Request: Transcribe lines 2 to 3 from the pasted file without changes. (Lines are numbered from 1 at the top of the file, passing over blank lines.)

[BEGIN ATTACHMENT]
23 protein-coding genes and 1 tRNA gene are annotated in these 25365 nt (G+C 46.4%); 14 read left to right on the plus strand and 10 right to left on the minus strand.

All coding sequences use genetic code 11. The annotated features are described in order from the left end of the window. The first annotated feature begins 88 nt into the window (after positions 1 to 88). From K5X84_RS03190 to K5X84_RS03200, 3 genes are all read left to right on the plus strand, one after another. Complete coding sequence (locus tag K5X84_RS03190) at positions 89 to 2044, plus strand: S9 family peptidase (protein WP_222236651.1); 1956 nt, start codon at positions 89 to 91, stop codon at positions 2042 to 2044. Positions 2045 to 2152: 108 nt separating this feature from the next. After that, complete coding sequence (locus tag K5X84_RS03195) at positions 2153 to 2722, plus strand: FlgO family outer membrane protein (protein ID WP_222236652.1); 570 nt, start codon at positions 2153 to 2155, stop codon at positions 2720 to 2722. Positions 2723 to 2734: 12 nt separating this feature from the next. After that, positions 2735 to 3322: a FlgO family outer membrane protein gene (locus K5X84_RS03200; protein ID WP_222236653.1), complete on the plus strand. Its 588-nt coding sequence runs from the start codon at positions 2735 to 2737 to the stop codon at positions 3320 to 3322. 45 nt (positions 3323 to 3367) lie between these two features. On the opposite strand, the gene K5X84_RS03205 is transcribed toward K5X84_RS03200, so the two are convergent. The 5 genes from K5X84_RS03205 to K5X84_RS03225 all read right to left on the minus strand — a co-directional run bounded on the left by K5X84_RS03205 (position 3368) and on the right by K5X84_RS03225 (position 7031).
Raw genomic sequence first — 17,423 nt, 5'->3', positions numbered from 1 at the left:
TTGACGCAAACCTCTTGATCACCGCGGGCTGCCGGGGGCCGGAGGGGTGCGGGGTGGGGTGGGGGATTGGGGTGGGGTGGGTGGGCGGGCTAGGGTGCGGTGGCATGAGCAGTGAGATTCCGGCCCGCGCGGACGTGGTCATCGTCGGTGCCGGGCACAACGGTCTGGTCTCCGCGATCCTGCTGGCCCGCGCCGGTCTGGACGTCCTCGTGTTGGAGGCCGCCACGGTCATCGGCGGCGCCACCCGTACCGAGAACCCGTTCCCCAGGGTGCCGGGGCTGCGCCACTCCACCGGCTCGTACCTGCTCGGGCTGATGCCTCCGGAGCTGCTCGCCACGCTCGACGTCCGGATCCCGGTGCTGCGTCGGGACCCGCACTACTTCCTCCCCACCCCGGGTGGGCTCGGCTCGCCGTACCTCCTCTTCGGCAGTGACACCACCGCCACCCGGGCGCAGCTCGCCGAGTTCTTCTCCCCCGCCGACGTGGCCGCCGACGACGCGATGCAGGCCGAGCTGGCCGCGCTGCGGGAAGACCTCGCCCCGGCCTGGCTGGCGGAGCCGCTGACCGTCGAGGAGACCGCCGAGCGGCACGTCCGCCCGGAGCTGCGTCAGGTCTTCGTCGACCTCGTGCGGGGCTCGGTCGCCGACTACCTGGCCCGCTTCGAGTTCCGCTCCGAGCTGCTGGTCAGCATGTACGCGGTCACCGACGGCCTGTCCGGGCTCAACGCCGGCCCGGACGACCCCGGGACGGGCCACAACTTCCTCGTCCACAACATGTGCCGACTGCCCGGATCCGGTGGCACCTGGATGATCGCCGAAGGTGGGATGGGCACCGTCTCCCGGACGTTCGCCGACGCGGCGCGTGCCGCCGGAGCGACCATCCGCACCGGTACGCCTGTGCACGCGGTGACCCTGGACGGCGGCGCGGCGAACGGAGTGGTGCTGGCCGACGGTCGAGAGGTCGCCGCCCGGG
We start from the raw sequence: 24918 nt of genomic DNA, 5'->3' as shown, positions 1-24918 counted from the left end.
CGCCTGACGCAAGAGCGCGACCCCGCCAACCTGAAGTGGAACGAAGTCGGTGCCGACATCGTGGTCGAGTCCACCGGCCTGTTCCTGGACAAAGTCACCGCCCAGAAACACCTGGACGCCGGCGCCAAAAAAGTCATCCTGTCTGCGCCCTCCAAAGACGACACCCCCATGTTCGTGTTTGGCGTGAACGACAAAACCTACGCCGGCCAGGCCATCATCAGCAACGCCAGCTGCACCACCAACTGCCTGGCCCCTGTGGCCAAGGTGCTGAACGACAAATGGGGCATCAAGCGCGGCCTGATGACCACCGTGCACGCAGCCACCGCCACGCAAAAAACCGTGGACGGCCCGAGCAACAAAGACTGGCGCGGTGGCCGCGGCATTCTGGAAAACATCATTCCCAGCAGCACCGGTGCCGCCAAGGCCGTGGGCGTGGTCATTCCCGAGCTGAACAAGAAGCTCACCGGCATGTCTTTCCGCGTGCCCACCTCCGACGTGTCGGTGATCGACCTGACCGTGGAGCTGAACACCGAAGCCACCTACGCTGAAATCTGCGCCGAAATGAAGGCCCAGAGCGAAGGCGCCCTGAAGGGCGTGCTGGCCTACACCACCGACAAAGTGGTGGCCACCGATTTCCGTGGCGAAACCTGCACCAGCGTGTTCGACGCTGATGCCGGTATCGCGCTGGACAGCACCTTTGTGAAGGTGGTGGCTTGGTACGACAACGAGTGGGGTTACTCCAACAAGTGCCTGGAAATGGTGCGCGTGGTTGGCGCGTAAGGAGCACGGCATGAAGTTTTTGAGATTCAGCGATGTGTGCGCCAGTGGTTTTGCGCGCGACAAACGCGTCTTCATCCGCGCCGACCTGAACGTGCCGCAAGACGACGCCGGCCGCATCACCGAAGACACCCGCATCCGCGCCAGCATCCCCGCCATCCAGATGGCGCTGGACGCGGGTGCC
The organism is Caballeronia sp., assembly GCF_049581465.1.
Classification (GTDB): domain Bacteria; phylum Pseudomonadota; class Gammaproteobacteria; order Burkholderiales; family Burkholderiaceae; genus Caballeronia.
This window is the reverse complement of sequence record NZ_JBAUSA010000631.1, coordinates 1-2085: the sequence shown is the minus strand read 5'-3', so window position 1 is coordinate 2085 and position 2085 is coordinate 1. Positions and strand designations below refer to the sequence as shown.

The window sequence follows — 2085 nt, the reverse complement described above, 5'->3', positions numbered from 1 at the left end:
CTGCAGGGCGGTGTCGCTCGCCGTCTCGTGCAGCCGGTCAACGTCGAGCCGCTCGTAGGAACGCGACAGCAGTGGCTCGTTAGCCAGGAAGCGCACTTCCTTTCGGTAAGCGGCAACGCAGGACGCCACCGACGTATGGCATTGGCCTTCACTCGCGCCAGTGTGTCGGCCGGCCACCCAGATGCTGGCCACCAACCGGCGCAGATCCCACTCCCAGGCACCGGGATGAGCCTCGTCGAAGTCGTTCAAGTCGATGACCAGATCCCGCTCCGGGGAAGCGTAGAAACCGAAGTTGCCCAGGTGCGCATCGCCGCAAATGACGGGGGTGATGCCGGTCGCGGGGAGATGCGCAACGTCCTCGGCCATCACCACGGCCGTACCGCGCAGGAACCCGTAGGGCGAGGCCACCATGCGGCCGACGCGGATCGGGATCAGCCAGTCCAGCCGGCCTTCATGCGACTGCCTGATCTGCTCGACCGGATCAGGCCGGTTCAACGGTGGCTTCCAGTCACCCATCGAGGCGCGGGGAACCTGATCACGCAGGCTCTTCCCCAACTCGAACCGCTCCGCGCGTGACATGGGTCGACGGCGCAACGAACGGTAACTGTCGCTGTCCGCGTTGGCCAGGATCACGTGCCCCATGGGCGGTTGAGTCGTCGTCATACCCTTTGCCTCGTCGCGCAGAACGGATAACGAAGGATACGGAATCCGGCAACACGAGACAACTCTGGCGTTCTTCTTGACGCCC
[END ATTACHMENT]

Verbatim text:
All coding sequences use genetic code 11. The annotated features are described in order from the left end of the window. The first annotated feature begins 88 nt into the window (after positions 1 to 88). From K5X84_RS03190 to K5X84_RS03200, 3 genes are all read left to right on the plus strand, one after another. Complete coding sequence (locus tag K5X84_RS03190) at positions 89 to 2044, plus strand: S9 family peptidase (protein WP_222236651.1); 1956 nt, start codon at positions 89 to 91, stop codon at positions 2042 to 2044. Positions 2045 to 2152: 108 nt separating this feature from the next. After that, complete coding sequence (locus tag K5X84_RS03195) at positions 2153 to 2722, plus strand: FlgO family outer membrane protein (protein ID WP_222236652.1); 570 nt, start codon at positions 2153 to 2155, stop codon at positions 2720 to 2722. Positions 2723 to 2734: 12 nt separating this feature from the next. After that, positions 2735 to 3322: a FlgO family outer membrane protein gene (locus K5X84_RS03200; protein ID WP_222236653.1), complete on the plus strand. Its 588-nt coding sequence runs from the start codon at positions 2735 to 2737 to the stop codon at positions 3320 to 3322. 45 nt (positions 3323 to 3367) lie between these two features. On the opposite strand, the gene K5X84_RS03205 is transcribed toward K5X84_RS03200, so the two are convergent. The 5 genes from K5X84_RS03205 to K5X84_RS03225 all read right to left on the minus strand — a co-directional run bounded on the left by K5X84_RS03205 (position 3368) and on the right by K5X84_RS03225 (position 7031).
Raw genomic sequence first — 17,423 nt, 5'->3', positions numbered from 1 at the left: